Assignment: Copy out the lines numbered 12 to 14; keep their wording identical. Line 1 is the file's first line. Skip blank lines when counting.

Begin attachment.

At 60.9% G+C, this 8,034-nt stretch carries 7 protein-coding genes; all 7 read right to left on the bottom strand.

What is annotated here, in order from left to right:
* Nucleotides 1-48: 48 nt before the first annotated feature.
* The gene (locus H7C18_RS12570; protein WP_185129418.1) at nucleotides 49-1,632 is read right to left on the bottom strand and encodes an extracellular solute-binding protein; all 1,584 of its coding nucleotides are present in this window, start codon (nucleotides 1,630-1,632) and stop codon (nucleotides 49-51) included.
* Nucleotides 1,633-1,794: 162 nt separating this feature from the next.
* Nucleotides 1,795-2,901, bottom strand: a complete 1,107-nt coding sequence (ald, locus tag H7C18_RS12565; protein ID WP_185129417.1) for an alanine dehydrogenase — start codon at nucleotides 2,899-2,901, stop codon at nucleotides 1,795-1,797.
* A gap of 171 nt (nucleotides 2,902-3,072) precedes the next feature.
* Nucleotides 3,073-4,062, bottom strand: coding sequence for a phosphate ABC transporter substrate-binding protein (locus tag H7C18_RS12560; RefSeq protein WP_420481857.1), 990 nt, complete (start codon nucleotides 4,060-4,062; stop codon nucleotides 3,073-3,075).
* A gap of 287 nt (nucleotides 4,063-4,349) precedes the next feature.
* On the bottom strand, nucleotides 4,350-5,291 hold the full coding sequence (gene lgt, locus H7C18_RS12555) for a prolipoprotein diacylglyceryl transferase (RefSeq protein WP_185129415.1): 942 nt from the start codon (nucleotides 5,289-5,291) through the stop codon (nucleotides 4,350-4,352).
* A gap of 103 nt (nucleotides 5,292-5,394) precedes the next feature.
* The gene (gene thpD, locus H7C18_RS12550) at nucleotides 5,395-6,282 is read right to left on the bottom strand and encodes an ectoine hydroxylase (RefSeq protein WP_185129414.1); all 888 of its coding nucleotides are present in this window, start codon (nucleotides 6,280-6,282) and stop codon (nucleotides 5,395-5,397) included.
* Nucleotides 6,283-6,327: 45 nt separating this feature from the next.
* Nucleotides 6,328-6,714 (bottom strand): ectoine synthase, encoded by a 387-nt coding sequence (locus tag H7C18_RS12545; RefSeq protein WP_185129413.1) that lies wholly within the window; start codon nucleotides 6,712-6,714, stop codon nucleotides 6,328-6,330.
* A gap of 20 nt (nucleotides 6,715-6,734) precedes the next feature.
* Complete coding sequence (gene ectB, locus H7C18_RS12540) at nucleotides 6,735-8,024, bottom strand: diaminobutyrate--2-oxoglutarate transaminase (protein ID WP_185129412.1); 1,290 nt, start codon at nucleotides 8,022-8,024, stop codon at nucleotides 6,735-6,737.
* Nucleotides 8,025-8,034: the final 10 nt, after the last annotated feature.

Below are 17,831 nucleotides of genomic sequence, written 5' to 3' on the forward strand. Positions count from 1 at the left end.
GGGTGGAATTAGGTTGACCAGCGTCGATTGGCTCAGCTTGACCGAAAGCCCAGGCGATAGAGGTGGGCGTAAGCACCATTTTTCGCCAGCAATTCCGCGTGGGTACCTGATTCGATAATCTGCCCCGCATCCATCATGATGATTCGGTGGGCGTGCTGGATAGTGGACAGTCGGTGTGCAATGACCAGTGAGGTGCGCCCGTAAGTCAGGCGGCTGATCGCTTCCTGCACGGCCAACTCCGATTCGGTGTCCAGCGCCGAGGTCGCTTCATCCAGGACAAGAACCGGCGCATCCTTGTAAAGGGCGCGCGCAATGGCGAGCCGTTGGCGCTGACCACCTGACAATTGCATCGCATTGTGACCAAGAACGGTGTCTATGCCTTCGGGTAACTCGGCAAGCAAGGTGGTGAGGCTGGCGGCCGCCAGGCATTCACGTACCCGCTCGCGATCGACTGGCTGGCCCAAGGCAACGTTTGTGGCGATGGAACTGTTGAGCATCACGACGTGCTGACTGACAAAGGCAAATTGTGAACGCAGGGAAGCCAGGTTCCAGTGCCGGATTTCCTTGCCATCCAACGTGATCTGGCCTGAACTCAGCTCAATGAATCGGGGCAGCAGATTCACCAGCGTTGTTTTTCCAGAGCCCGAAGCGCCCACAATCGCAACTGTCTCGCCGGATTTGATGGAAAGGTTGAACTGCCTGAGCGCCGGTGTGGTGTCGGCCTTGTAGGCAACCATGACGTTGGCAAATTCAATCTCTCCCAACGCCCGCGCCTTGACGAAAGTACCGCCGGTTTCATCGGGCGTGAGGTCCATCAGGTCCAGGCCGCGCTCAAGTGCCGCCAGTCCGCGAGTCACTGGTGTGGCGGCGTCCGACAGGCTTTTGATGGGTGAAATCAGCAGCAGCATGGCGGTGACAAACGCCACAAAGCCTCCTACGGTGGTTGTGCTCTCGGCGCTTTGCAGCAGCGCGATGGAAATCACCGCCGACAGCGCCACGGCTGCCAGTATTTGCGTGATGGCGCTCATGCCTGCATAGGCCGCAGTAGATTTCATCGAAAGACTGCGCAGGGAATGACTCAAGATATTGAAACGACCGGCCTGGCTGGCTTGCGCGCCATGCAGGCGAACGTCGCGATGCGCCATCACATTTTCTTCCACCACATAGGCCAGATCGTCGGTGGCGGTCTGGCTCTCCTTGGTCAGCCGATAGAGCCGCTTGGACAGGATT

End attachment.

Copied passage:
* The gene (gene thpD, locus H7C18_RS12550) at nucleotides 5,395-6,282 is read right to left on the bottom strand and encodes an ectoine hydroxylase (RefSeq protein WP_185129414.1); all 888 of its coding nucleotides are present in this window, start codon (nucleotides 6,280-6,282) and stop codon (nucleotides 5,395-5,397) included.
* Nucleotides 6,283-6,327: 45 nt separating this feature from the next.
* Nucleotides 6,328-6,714 (bottom strand): ectoine synthase, encoded by a 387-nt coding sequence (locus tag H7C18_RS12545; RefSeq protein WP_185129413.1) that lies wholly within the window; start codon nucleotides 6,712-6,714, stop codon nucleotides 6,328-6,330.